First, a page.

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Making our platforms more secure

We've recently made a series of improvements to the powerful web server behind our public participation platforms to make it secure and safe, giving our customers and communities continued trust and confidence in our product.

Every day, Participatr's digital platforms capture the personal data and opinions of thousands of people. It is therefore vital that we guard against the latest cyber threats and keep our system as secure as it can be. Whilst we already have a range of core data security measures in place (which are detailed here), the methods that hackers use are constantly evolving and it is important that we stay ahead of the game.

Here are the latest examples of data security enhancements we've made:

Multi-factor authentication

Hackers are using more and more sophisticated techniques to bypass password protection and extract sensitive data from protected systems. We've recently introduced secondary authentication to our project team 'dashboard' by timed one-time passcode (TOTP), where the user must first enter their password and then type a random 6 digit code received by email within 60 seconds to access the system.

This provides enhanced protection against external hackers and means that somehow finding out a user's password is no longer enough to access the system. Crucially, it also means that users that no longer require access (like a member of the project team that moves jobs to an organisation outside of the project team) automatically have access revoked once they no longer have access to their organisational email address, as access to their email is required every time they login to the dashboard. This also provides organic protection against data leakage (i.e. data being accessed and transferred where it shouldn't be).

Virus scanning

Threats can also come from malicious files uploaded to our engagement web pages, uploaded to our 'dashboard' or sent by email. That's why we've introduced in-line virus scanning of all files (such as photos and PDFs) that are uploaded, as well as a scheduled full virus scan on our web server every 24 hours to detect any threats that have found their way into the system.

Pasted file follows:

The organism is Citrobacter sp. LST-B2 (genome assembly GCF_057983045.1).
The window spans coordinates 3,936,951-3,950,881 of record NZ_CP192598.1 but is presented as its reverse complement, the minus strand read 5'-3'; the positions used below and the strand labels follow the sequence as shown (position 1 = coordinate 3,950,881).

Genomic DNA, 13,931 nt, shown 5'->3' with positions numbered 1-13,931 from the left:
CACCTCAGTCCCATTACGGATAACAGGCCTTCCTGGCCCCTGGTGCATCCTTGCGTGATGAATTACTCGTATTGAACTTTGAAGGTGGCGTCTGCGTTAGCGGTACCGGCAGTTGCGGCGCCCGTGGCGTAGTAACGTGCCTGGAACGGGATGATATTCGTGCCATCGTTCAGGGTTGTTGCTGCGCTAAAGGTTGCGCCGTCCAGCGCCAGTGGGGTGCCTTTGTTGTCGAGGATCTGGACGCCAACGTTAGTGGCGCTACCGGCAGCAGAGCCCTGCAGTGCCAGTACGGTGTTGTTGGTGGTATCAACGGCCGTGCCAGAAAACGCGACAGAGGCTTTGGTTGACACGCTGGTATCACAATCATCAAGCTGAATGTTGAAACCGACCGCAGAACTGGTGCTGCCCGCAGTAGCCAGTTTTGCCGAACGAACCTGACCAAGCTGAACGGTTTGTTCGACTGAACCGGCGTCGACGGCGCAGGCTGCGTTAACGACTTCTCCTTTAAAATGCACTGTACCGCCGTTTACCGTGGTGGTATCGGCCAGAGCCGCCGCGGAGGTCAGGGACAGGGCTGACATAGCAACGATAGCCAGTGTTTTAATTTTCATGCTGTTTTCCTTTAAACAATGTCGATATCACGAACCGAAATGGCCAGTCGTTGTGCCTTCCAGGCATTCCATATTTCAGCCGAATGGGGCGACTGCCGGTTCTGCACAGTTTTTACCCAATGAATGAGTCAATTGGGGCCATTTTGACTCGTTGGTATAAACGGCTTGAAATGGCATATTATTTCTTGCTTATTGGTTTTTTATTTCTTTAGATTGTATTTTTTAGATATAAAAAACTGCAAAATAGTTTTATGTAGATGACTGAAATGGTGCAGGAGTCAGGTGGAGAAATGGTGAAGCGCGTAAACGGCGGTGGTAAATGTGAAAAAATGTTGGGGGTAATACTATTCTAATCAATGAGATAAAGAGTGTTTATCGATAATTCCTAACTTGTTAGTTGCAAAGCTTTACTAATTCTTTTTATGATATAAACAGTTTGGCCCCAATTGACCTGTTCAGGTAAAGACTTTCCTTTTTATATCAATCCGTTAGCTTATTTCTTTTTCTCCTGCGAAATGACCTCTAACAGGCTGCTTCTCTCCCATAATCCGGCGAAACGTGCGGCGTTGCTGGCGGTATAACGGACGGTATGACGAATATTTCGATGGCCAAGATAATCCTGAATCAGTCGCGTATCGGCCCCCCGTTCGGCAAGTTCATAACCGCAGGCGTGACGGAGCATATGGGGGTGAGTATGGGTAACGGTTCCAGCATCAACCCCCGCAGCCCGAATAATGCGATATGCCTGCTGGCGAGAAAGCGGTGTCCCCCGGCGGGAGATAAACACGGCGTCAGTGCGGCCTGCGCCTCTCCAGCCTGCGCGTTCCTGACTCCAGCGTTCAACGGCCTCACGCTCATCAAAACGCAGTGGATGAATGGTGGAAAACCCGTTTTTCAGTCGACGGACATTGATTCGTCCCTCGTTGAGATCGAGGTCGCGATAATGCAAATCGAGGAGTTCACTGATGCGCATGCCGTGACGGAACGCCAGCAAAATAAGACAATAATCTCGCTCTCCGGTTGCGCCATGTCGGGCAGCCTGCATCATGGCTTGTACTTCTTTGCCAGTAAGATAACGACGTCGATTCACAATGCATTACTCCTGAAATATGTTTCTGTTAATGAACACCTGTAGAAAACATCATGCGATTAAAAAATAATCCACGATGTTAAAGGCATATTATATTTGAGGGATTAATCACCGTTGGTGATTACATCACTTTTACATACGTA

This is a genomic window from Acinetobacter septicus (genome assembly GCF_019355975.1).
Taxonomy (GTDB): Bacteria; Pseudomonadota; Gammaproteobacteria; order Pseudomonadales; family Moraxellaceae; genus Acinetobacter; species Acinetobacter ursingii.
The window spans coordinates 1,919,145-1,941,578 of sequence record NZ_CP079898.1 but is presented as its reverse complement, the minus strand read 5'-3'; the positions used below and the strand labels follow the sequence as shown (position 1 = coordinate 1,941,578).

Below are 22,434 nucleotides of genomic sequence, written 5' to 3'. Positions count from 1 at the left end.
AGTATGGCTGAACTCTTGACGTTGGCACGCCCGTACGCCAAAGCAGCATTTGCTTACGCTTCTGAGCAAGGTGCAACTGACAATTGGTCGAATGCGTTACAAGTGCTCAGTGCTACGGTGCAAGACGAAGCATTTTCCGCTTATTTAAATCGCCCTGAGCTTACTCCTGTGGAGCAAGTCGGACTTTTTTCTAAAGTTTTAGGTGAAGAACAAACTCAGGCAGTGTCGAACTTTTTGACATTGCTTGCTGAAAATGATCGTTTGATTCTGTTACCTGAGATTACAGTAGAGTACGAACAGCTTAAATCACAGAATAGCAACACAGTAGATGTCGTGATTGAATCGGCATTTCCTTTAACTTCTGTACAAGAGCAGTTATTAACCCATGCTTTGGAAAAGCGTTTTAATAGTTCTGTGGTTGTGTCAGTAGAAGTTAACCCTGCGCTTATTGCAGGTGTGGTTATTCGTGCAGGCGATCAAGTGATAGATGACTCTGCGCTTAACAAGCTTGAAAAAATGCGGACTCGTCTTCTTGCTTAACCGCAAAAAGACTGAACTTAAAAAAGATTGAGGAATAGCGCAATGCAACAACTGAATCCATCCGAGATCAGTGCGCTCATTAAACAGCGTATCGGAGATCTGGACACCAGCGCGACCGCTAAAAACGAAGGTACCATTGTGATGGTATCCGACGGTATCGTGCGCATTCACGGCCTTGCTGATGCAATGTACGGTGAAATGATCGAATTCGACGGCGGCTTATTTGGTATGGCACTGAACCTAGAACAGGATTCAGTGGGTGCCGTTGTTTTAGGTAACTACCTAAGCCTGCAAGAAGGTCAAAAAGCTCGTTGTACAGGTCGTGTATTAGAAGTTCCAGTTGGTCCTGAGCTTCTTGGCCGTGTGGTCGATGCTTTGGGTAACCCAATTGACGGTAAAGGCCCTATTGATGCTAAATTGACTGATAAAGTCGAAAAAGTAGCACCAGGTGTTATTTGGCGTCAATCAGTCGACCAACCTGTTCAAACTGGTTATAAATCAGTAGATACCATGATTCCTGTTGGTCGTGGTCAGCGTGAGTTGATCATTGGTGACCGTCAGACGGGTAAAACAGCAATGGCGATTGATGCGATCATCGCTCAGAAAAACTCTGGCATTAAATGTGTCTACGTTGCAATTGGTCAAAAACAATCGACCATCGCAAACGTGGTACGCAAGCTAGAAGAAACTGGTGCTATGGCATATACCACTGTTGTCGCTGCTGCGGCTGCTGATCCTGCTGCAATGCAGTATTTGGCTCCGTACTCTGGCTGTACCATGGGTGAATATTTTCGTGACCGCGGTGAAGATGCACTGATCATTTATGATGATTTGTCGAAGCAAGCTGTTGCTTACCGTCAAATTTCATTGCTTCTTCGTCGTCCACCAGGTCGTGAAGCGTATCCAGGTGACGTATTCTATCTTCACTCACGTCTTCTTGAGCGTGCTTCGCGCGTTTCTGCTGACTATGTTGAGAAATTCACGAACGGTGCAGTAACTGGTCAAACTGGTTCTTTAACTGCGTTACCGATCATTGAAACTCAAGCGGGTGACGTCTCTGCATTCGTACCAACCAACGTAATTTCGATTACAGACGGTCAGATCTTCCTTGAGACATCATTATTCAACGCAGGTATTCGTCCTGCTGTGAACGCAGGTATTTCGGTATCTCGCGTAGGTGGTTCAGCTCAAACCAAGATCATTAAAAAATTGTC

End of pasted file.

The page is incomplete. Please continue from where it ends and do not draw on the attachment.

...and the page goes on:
Data-at-rest encryption

All of the data that we collect is stored on our web server, which is physically located and stored securely in our offices in Bristol, UK. That means that we have full control over and confidence in where the data is stored and processed, as well as complete freedom to expand our system's capacity and functionality to meet the rapidly increasing demand for our product.

However, in the unlikely event that someone manages to break into our offices and steal our web server, we need to know that whoever steals it can't access and exploit the data. That's why we have put in place data-at-rest encryption, which means that our data storage can't be plugged into another device to access the data. Whoever accesses the data needs to go through multi-factor user authentication, either remotely or physically, regardless of whether they have physically got their hands on the server.

Passcode-protected data downloads

Our project team 'dashboard' allows named data controllers and processors to export feedback, stakeholder and correspondence data in CSV format, on-demand. Whilst we have close control over who has login access to the system (and therefore primary access to this data), we can't control what happens to that data once it has been downloaded. That's why we've put in place passcode protection and encryption of downloaded files, meaning that it can be transferred over the internet securely and only accessed by those provided with the passcode.

IP address whitelisting

As a organisation, we need constant, on-demand access to administrative functions of our web server, wherever we are in the world, to be responsive to the quickly moving nature of the public participation projects that we work on. In order to do so, our administrative interfaces need to be accessible over the internet, so we can access them on any device. This potentially exposes the inner workings of our public participation platforms to hackers around the world.

To prevent any unauthorised access and mitigate this risk, we use a practice called 'IP address whitelisting' which means that only devices on our office's local network and devices using our virtual private network (VPN) service can detect and access these administrative web interfaces. What's more, using our VPN service when we're away from the office means that data we transfer in and out of the system using these web interfaces is encrypted and protected against hackers even if we're on a public wifi network, for example.

Web application firewall

We've installed ModSecurity2 web application firewall to guard against malicious automated attacks on our public web pages and password-protected 'dashboard' area. This uses the OWASP (Open Web Application Security Project) Core Rule Set, which automatically protects our system against the most common and up-to-date attack techniques.